Has anyone tried using melted wax in place of a lid? This is how my grandmother canned jellies. If this worked, then people could can in any sort of container.
- I've not seen this tried for solar canning but I as well have family that use was for jellies, and it does indeed work. —the preceding unsigned comment is by 188.8.131.52 (talk • contribs) 03:16, 19 May 2007
- I think it would only be safe for foods like jellies and jams since the seal is not very good. Wax contracts faster than glass as it cools and leaves a small gap around its circumference. Jams and jellies are dry and very high in sugar so only a few organisms, like mold, will grow. Walter Siegmund (talk) 03:42, 19 May 2007 (UTC)
Has this method been approved by the National Center for Home Food Preservation? I highly doubt it. And reusing spaghetti jars and expecting a good seal is certainly not recommended by anyone. Lemon juice to increase acid? no.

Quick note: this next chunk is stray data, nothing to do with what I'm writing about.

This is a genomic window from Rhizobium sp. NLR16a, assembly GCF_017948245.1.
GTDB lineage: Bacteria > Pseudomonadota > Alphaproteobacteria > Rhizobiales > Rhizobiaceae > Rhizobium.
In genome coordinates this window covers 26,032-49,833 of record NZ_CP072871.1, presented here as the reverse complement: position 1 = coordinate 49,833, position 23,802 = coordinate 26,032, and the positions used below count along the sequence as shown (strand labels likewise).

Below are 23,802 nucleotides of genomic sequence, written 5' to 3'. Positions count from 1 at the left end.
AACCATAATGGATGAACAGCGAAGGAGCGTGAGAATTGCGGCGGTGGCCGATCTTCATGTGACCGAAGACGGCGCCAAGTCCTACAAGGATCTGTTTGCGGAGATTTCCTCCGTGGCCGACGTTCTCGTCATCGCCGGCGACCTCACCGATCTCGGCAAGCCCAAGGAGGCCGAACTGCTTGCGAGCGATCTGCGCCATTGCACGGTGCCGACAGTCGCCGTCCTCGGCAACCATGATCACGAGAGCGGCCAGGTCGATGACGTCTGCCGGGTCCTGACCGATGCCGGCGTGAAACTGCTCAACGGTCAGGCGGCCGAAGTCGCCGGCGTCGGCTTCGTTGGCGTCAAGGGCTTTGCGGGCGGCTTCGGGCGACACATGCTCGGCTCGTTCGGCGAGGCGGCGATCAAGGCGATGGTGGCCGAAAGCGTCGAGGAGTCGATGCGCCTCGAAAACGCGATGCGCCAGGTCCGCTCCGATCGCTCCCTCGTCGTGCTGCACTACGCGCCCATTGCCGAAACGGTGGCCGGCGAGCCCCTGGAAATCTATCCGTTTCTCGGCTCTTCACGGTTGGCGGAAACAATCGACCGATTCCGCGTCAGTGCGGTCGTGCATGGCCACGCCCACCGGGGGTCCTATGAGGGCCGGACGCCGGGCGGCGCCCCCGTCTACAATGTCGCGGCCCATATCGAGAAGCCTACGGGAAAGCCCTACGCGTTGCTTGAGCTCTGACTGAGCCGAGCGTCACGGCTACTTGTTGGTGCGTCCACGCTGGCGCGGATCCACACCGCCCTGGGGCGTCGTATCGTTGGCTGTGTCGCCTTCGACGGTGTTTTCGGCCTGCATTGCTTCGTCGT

The quote about food spoiling from a lack of preservation methods is silly. Our concepts of preservation in the US are limited to freezing and refrigerating. The rest of the world salts, dehydrates, pickles, smokes, and ferments. We are one of the few societies that doesn't widely take direct action in our homes to preserve foods, until the power goes out.
184.108.40.206 15:56, October 17, 2012 (UTC)
This method is EXTREMELY unsafe in terms of keeping food from spoiling. Canning should only done according to the guidelines of National Center for Home Food Preservation's guidelines. 220.127.116.11 11:37, May 10, 2013 (UTC)